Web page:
Tag Archives: Copyright

Remixing or Plagiarism?

The New York Times reports on a case about plagiarism in literature. In her novel Axolotl Roadkill, German author Helene Hegemann has taken large portions of her text from a previously, lesser known novel, Strobo. In an interview with German publication, The Local, Hegemann claims that her work challenges our previous ideas regarding originality and that it is about the “displacement of this whole copyright excess through the laws on copying and transforming.” Hegemann also states that:

I myself don’t feel it is stealing, because I put all the material into a completely different and unique context and from the outset consistently promoted the fact that none of that is actually by me.

I’m not certain of the veracity of that claim given that she also claims that she did not understand the protocol for appropriate attribution of sources. Not having read the novel, I don’t know if this was somewhere within the text or not. Unless of course she was referring to this line by one of her characters: “Berlin is here to mix everything with everything.” Ironically this claim is also taken verbatim, and without attribution, from the blog written by Strobo‘s author, Arien.

While I am a proponent of remixing and sampling in the context of multimedia, I also believe in using appropriate attribution in those contexts. In addition, the remixing of a single work or sampling from a variety of works to create something new (like a mashup) should serve a specific rhetorical purpose and be presenting in a context that is not identical to the original work. In my own practice and in my teaching, I follow the standards for fair use as defined by The Center for Social Media at American University in their publication Documentary Filmmakers Statement of Best Practices in Fair Use. Their video Remix Culture is a great representation and follows their Code of Best Practices for Fair Use in Online Video.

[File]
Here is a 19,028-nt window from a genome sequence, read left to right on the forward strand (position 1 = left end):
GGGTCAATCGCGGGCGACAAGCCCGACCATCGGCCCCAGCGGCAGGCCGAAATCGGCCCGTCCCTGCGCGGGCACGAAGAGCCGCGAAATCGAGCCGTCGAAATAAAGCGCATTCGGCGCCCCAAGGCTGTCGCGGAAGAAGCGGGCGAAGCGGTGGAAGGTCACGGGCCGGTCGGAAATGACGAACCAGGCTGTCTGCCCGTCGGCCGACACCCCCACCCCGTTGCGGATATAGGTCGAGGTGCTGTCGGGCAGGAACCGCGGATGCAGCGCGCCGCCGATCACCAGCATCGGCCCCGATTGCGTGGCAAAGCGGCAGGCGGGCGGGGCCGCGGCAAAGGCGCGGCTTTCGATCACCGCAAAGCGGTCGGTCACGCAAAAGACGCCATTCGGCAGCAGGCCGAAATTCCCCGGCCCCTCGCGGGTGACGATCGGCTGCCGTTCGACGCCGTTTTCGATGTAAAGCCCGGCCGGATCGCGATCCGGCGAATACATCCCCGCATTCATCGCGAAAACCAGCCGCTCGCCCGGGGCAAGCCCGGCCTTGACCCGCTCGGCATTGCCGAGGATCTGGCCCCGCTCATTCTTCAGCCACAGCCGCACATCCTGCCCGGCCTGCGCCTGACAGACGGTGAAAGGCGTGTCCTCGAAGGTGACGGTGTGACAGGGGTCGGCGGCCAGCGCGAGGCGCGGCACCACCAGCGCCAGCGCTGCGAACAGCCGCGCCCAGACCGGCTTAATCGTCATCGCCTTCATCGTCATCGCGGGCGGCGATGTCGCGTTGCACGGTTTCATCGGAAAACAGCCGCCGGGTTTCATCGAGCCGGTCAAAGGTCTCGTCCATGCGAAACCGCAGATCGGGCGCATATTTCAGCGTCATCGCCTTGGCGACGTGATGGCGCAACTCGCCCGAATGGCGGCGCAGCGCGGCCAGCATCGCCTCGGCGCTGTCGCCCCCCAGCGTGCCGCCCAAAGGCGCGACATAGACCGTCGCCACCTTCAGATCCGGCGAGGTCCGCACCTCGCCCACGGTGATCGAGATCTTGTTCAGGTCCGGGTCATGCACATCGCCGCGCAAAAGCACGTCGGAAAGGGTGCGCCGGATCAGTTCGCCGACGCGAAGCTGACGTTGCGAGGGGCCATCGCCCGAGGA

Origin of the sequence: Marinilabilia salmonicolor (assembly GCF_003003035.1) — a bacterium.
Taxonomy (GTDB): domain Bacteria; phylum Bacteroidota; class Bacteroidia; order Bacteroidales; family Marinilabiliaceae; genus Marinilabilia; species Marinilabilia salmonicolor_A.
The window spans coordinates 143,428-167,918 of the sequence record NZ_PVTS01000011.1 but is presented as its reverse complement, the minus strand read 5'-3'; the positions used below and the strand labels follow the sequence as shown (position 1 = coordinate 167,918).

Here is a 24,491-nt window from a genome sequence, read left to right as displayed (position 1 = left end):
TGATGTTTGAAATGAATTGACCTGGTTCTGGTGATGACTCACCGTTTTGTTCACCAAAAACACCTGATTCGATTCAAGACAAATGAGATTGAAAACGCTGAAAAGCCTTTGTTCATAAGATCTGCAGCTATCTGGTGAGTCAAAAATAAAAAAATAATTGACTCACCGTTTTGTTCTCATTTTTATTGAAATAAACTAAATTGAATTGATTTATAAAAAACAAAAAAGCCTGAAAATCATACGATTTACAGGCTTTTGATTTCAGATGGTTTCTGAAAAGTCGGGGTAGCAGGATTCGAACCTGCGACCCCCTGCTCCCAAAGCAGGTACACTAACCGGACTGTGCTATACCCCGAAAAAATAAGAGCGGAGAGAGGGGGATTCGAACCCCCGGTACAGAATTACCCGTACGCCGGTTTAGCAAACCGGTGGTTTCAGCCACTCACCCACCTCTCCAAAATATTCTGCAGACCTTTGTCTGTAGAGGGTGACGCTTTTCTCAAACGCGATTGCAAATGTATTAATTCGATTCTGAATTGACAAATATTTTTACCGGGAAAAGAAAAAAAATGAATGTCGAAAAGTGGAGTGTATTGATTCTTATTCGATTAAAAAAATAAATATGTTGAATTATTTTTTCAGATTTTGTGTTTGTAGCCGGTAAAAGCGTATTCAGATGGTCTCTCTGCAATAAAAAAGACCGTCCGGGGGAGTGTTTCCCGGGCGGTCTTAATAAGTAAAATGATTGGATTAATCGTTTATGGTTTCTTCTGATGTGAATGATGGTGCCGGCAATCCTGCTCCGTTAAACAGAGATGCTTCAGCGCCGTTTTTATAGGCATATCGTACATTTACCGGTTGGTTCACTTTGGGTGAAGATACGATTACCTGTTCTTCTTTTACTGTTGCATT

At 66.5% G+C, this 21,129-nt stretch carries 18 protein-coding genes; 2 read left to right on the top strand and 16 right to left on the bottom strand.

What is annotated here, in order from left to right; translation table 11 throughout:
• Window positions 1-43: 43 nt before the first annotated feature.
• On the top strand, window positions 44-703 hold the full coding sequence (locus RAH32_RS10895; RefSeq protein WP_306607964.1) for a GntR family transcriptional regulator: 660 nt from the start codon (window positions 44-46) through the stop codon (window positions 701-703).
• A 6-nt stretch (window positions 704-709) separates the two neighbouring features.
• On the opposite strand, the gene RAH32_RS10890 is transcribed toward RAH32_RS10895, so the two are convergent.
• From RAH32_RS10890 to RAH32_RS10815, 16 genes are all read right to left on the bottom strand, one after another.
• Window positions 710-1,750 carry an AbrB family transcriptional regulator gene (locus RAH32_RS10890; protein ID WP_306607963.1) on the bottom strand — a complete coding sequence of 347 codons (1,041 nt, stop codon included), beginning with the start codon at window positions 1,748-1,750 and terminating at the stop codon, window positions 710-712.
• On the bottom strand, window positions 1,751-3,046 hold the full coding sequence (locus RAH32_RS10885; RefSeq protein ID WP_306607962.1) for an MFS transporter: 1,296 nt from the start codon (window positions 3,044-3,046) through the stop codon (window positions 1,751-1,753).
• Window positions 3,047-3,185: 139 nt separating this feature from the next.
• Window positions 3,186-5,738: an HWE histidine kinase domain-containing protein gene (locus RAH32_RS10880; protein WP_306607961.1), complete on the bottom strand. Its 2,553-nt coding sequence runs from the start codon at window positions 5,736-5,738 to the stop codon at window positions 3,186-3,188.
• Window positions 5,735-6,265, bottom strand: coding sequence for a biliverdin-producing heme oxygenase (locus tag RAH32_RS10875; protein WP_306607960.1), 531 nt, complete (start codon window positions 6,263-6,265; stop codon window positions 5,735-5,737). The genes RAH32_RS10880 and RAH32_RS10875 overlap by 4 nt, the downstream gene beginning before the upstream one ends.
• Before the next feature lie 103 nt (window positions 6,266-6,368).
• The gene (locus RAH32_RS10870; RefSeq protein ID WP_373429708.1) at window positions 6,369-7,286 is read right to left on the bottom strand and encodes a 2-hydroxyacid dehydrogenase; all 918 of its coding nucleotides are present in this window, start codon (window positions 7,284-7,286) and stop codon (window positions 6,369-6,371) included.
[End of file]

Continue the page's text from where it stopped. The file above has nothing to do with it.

Check out the  Remix Culture video here:

Ralph Lauren threatens to sue over criticism

BoingBoing reports that a recent critique of a Ralph Lauren ad–one that portrays an obviously altered image of a model whose head is larger than her torso–has resulted in threats of a lawsuit and a DMCA infringement notice for publishing the image. This is not, of course, a new story. DMCA infringement notices and lawsuit threats have been received by others who’ve published copyrighted images for the purpose of critique. As Cory Doctorow, author of the blog entry on BoingBoing, points out: “This is classic fair use: a reproduction ‘for purposes such as criticism, comment, news reporting,’ etc”. The best part of this story is not so much the critique (though as a feminist I am pleased to see that someone noticed this outrageous example of body image distortion) but the fact that Boing Boing and their internet provider have responded by thumbing their nose at Ralph Lauren. Rather than fold under the pressure of a possible lawsuit, they’ve challenged the company to make good on their threats. I, for one, hope that they do engage in this frivolous legal action as that response will draw further attention to their damaging advertising strategies and their clumsy attempts to hide them.